A common problem with prescription glasses and sunglasses is called back-glare. This is light that hits the back of the lenses and bounces into the eyes. The purpose of an anti-reflective (AR) coating is to reduce these reflections off the lenses. In bad cases, you can actually see the reflection of your eye in the lens. Similar to a scratch-resistant coating, AR is made of a very hard thin film that is layered on the lens. It is made of material that has an index of refraction that is somewhere between air and glass. This causes the intensity of the light reflected from the inner surface and the light reflected from the outer surface of the film to be nearly equal. When applied in a thickness of about a quarter of light's wavelength, the two reflections from each side of the film basically cancel each other out through destructive interference, minimizing the glare you see. AR coatings are also applied to the front of prescription eyewear and some sunglasses to eliminate the "hot spot" glare that reflects off the lens.
Typical layering used to create a pair of high-grade sunglasses
While AR provides relief from glare off the back of the lens, there are several ways to reduce or eliminate glare from passing through the lens. These include:
- Tinted - The color of the tint determines the parts of the light spectrum that are absorbed by the lenses. Manufacturers use different colors to produce specific results. Click here for more information on tinting.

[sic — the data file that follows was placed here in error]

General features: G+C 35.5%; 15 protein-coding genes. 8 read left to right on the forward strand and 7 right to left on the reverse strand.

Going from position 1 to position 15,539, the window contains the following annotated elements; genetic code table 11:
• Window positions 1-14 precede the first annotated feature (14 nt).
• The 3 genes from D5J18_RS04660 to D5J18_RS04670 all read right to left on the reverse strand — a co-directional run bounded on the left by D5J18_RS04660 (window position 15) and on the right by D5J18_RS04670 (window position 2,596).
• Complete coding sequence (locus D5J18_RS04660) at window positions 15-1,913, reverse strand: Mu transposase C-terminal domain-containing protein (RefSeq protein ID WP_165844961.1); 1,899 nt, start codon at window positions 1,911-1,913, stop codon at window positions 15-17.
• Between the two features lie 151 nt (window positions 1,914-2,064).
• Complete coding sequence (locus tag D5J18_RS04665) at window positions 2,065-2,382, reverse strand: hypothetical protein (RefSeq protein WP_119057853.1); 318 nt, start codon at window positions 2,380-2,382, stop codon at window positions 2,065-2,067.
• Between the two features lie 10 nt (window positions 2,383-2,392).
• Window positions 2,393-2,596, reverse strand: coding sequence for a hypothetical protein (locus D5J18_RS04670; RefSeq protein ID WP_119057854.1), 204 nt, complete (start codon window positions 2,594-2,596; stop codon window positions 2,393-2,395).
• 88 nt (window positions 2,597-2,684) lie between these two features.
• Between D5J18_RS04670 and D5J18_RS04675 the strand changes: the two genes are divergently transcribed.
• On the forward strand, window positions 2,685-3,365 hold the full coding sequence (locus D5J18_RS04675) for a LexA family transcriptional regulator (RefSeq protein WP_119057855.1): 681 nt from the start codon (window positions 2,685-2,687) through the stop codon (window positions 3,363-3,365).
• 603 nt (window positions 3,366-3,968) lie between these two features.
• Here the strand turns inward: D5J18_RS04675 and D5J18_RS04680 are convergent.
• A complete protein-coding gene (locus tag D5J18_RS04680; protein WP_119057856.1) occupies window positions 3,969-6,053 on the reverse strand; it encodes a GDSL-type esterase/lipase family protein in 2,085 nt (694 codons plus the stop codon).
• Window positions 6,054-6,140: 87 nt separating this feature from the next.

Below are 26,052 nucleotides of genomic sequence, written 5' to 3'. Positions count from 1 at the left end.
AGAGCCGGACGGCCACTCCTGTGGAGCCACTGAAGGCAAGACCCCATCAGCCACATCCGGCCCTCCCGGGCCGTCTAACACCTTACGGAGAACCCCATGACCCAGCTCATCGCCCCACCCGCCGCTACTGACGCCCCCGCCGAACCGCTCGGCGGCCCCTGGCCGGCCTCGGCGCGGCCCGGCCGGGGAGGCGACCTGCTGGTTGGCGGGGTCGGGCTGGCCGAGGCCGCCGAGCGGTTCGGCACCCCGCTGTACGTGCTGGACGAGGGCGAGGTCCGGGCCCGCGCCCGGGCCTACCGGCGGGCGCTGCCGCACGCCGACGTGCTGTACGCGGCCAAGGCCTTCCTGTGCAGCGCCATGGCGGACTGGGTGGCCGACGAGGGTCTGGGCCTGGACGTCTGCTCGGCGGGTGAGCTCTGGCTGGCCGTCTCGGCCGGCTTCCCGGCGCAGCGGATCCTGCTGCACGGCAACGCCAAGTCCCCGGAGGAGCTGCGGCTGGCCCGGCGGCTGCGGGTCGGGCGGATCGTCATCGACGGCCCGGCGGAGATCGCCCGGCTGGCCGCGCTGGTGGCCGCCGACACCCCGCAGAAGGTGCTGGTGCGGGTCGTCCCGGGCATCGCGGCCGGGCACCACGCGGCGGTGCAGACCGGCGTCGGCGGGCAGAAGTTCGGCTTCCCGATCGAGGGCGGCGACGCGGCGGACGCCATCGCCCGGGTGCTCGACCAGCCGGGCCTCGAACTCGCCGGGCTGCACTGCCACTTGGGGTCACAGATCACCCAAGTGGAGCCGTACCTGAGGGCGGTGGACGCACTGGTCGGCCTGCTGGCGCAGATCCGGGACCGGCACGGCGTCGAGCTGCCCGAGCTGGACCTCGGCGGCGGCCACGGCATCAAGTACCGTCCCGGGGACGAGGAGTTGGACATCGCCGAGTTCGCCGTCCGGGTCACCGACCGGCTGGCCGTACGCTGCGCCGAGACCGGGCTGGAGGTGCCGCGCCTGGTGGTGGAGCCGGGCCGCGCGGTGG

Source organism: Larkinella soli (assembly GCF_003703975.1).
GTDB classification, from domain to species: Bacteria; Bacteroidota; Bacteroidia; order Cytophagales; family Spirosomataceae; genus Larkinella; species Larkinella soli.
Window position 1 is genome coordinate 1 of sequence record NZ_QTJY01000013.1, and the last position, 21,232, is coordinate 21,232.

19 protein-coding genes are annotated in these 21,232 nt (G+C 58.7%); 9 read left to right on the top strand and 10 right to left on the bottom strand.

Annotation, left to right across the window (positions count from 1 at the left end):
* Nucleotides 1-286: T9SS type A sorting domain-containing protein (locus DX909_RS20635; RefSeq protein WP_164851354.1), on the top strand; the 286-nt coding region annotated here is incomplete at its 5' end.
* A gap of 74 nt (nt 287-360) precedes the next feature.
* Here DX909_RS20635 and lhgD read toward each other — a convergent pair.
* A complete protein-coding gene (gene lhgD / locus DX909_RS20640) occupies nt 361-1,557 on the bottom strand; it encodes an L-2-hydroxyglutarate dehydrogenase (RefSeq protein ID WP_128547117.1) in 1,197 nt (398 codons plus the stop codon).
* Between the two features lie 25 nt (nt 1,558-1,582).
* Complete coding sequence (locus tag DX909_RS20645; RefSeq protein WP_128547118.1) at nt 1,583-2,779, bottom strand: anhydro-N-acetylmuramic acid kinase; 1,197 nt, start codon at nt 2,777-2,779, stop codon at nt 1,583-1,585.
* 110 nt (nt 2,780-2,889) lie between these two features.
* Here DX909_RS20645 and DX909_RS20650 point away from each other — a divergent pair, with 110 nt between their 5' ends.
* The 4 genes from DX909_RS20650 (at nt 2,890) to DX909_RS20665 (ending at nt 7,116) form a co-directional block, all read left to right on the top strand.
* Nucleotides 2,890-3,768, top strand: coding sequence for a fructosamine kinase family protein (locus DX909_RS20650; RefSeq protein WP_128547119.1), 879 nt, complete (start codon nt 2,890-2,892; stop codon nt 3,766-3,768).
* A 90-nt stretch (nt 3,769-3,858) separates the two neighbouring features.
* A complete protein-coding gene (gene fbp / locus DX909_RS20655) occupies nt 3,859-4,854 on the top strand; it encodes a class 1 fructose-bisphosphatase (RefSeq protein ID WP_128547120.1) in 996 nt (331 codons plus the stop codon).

- Polarized - Polarized filters are most commonly made of a chemical film applied to a transparent plastic or glass surface. The chemical compound used will typically be composed of molecules that naturally align in parallel relation to one another. When applied uniformly to the lens, the molecules create a microscopic filter that blocks any light not matching their alignment. Click here for more information on polarizing.
- Photochromic - Sunglasses or prescription eyeglasses that darken when exposed to the sun are called photochromic, or sometimes photochromatic. Developed by Corning in the late 1960s and popularized by Transitions in the 1990s, photochromic lenses rely on a specific chemical reaction to UV radiation. Click here for more information on photochromic lens.
- Mirrored - The lenses in these sunglasses have a reflective coating applied in a very thin, sparse layer -- so thin that it's called a half-silvered surface. The name half-silvered comes from the fact that the reflective molecules coat the glass so sparsely that only about half the molecules needed to make the glass an opaque mirror are applied. Click here for more information on mirroring.
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